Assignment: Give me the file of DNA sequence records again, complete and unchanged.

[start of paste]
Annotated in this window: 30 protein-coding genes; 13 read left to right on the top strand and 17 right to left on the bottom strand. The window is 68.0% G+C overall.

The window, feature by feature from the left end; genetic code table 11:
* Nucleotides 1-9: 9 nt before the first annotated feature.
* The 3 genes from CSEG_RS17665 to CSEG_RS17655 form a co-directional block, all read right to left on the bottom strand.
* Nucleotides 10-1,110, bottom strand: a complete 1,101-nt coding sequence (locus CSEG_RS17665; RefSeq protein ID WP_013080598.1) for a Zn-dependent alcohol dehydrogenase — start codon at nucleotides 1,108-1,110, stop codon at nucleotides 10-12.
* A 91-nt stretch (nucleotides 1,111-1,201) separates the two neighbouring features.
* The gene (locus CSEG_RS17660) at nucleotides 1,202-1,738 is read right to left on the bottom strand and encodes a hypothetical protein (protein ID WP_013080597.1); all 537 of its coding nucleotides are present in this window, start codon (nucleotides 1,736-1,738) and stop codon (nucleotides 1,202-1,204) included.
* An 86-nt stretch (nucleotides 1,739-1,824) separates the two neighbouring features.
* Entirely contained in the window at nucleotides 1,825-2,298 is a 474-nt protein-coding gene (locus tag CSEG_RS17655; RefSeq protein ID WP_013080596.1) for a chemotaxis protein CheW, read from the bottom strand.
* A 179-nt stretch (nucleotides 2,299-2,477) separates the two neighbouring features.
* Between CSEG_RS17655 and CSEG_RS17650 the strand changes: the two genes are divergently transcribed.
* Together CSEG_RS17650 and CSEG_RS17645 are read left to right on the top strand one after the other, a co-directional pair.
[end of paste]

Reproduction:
Annotated in this window: 30 protein-coding genes; 13 read left to right on the top strand and 17 right to left on the bottom strand. The window is 68.0% G+C overall.

The window, feature by feature from the left end; genetic code table 11:
* Nucleotides 1-9: 9 nt before the first annotated feature.
* The 3 genes from CSEG_RS17665 to CSEG_RS17655 form a co-directional block, all read right to left on the bottom strand.
* Nucleotides 10-1,110, bottom strand: a complete 1,101-nt coding sequence (locus CSEG_RS17665; RefSeq protein ID WP_013080598.1) for a Zn-dependent alcohol dehydrogenase — start codon at nucleotides 1,108-1,110, stop codon at nucleotides 10-12.
* A 91-nt stretch (nucleotides 1,111-1,201) separates the two neighbouring features.
* The gene (locus CSEG_RS17660) at nucleotides 1,202-1,738 is read right to left on the bottom strand and encodes a hypothetical protein (protein ID WP_013080597.1); all 537 of its coding nucleotides are present in this window, start codon (nucleotides 1,736-1,738) and stop codon (nucleotides 1,202-1,204) included.
* An 86-nt stretch (nucleotides 1,739-1,824) separates the two neighbouring features.
* Entirely contained in the window at nucleotides 1,825-2,298 is a 474-nt protein-coding gene (locus tag CSEG_RS17655; RefSeq protein ID WP_013080596.1) for a chemotaxis protein CheW, read from the bottom strand.
* A 179-nt stretch (nucleotides 2,299-2,477) separates the two neighbouring features.
* Between CSEG_RS17655 and CSEG_RS17650 the strand changes: the two genes are divergently transcribed.
* Together CSEG_RS17650 and CSEG_RS17645 are read left to right on the top strand one after the other, a co-directional pair.